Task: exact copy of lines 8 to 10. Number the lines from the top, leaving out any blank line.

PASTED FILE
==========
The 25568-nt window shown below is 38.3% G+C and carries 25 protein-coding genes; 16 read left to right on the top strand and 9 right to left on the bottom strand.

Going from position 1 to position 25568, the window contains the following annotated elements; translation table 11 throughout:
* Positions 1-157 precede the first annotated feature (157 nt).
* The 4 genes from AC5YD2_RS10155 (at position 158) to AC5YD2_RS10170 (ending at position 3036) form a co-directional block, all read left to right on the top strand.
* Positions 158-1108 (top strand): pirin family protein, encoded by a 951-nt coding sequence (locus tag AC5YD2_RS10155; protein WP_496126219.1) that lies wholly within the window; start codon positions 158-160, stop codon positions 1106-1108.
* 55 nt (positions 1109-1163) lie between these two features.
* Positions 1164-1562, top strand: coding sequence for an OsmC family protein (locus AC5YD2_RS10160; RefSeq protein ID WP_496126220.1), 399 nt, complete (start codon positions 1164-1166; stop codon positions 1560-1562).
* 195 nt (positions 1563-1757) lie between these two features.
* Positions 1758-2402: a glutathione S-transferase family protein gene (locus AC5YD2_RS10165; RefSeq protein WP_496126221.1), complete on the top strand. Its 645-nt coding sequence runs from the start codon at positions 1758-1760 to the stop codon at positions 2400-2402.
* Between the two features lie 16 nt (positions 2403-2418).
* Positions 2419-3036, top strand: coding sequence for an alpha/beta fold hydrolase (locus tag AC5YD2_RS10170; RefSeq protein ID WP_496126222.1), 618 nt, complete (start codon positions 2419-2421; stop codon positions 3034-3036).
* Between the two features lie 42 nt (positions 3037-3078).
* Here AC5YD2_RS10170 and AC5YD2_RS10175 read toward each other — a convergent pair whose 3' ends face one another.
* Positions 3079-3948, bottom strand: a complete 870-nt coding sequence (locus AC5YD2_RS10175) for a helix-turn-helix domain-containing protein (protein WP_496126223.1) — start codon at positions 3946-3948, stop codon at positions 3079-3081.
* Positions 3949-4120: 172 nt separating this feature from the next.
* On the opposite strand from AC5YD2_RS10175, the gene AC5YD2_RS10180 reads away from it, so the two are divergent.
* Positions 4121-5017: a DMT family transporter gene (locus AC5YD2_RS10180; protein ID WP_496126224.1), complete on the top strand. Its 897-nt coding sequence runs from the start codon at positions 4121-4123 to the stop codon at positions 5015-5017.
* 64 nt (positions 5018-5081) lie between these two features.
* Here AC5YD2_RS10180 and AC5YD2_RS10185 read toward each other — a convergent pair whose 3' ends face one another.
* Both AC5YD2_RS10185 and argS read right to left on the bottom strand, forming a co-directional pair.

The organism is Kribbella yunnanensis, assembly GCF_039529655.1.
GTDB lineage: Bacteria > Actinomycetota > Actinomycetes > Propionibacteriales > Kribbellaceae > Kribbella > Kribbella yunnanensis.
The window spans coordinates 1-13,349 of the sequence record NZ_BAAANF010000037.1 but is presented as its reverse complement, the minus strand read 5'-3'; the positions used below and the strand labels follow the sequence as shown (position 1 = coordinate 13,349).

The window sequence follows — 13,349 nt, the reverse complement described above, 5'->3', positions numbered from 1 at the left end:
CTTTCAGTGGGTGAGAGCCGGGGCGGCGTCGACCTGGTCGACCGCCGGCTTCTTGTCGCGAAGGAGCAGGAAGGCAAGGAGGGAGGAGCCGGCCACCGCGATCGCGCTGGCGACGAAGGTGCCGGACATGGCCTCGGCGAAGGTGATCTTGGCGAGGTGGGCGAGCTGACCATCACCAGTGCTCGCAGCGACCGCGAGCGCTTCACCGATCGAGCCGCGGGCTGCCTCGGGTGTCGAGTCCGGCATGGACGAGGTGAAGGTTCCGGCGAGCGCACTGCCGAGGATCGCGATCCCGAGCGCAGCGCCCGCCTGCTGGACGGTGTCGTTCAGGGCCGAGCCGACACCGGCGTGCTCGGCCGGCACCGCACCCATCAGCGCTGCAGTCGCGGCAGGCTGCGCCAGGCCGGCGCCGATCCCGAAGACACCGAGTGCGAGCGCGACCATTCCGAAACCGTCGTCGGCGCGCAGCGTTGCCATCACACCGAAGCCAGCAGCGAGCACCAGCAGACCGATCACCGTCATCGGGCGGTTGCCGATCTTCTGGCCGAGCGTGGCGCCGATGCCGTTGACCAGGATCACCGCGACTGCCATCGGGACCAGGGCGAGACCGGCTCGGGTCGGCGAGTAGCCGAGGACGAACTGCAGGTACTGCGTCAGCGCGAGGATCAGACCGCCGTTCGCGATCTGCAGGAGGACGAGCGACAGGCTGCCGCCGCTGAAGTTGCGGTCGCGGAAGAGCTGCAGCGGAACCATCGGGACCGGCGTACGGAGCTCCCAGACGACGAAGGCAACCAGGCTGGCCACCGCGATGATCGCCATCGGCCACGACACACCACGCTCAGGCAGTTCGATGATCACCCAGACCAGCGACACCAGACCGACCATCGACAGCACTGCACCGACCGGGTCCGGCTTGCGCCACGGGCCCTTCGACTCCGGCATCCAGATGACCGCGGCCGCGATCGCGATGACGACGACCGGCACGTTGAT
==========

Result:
* 195 nt (positions 1563-1757) lie between these two features.
* Positions 1758-2402: a glutathione S-transferase family protein gene (locus AC5YD2_RS10165; RefSeq protein WP_496126221.1), complete on the top strand. Its 645-nt coding sequence runs from the start codon at positions 1758-1760 to the stop codon at positions 2400-2402.
* Between the two features lie 16 nt (positions 2403-2418).